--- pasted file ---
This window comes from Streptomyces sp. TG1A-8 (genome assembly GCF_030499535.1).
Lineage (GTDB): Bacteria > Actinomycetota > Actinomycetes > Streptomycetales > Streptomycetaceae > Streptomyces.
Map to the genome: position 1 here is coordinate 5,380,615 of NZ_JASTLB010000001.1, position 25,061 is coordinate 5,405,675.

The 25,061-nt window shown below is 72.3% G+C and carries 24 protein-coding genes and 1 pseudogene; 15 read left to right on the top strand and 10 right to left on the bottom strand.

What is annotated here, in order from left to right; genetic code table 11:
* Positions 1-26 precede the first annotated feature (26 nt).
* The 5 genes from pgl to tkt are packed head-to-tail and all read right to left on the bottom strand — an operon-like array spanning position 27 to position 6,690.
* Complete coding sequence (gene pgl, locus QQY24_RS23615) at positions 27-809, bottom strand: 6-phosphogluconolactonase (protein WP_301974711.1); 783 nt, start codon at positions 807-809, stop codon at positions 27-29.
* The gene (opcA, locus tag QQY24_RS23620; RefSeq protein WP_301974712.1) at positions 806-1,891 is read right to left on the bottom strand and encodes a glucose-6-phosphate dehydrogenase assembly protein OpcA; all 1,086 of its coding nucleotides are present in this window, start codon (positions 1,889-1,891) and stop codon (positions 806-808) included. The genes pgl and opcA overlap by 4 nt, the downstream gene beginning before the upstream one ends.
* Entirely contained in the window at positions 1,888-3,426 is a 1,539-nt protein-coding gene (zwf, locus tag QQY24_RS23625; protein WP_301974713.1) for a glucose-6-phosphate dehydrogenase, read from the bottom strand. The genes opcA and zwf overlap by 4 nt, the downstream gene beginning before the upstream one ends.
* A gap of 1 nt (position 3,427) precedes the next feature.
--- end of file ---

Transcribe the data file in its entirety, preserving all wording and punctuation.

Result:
This window comes from Streptomyces sp. TG1A-8 (genome assembly GCF_030499535.1).
Lineage (GTDB): Bacteria > Actinomycetota > Actinomycetes > Streptomycetales > Streptomycetaceae > Streptomyces.
Map to the genome: position 1 here is coordinate 5,380,615 of NZ_JASTLB010000001.1, position 25,061 is coordinate 5,405,675.

The 25,061-nt window shown below is 72.3% G+C and carries 24 protein-coding genes and 1 pseudogene; 15 read left to right on the top strand and 10 right to left on the bottom strand.

What is annotated here, in order from left to right; genetic code table 11:
* Positions 1-26 precede the first annotated feature (26 nt).
* The 5 genes from pgl to tkt are packed head-to-tail and all read right to left on the bottom strand — an operon-like array spanning position 27 to position 6,690.
* Complete coding sequence (gene pgl, locus QQY24_RS23615) at positions 27-809, bottom strand: 6-phosphogluconolactonase (protein WP_301974711.1); 783 nt, start codon at positions 807-809, stop codon at positions 27-29.
* The gene (opcA, locus tag QQY24_RS23620; RefSeq protein WP_301974712.1) at positions 806-1,891 is read right to left on the bottom strand and encodes a glucose-6-phosphate dehydrogenase assembly protein OpcA; all 1,086 of its coding nucleotides are present in this window, start codon (positions 1,889-1,891) and stop codon (positions 806-808) included. The genes pgl and opcA overlap by 4 nt, the downstream gene beginning before the upstream one ends.
* Entirely contained in the window at positions 1,888-3,426 is a 1,539-nt protein-coding gene (zwf, locus tag QQY24_RS23625; protein WP_301974713.1) for a glucose-6-phosphate dehydrogenase, read from the bottom strand. The genes opcA and zwf overlap by 4 nt, the downstream gene beginning before the upstream one ends.
* A gap of 1 nt (position 3,427) precedes the next feature.